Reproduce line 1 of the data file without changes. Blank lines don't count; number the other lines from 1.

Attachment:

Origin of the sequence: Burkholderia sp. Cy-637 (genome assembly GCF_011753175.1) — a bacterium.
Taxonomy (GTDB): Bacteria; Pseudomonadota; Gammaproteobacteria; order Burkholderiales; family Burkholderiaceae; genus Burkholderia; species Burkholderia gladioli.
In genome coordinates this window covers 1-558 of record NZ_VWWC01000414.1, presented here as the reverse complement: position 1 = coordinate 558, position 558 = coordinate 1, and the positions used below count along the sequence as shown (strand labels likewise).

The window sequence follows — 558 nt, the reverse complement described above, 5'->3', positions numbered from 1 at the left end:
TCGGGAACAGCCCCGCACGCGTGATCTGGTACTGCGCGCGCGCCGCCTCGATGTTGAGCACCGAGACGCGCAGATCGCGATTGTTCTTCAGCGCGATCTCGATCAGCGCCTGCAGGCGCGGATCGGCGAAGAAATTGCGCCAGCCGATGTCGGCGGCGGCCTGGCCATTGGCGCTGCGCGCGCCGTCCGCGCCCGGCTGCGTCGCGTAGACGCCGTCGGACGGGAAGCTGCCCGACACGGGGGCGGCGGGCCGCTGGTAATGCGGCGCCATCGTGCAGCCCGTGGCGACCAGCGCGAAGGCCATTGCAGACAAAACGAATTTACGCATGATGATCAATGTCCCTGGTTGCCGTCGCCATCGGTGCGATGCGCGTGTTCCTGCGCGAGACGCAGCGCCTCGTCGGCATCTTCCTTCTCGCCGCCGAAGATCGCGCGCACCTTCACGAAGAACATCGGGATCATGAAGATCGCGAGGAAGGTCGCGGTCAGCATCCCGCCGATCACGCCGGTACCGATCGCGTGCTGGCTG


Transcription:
Origin of the sequence: Burkholderia sp. Cy-637 (genome assembly GCF_011753175.1) — a bacterium.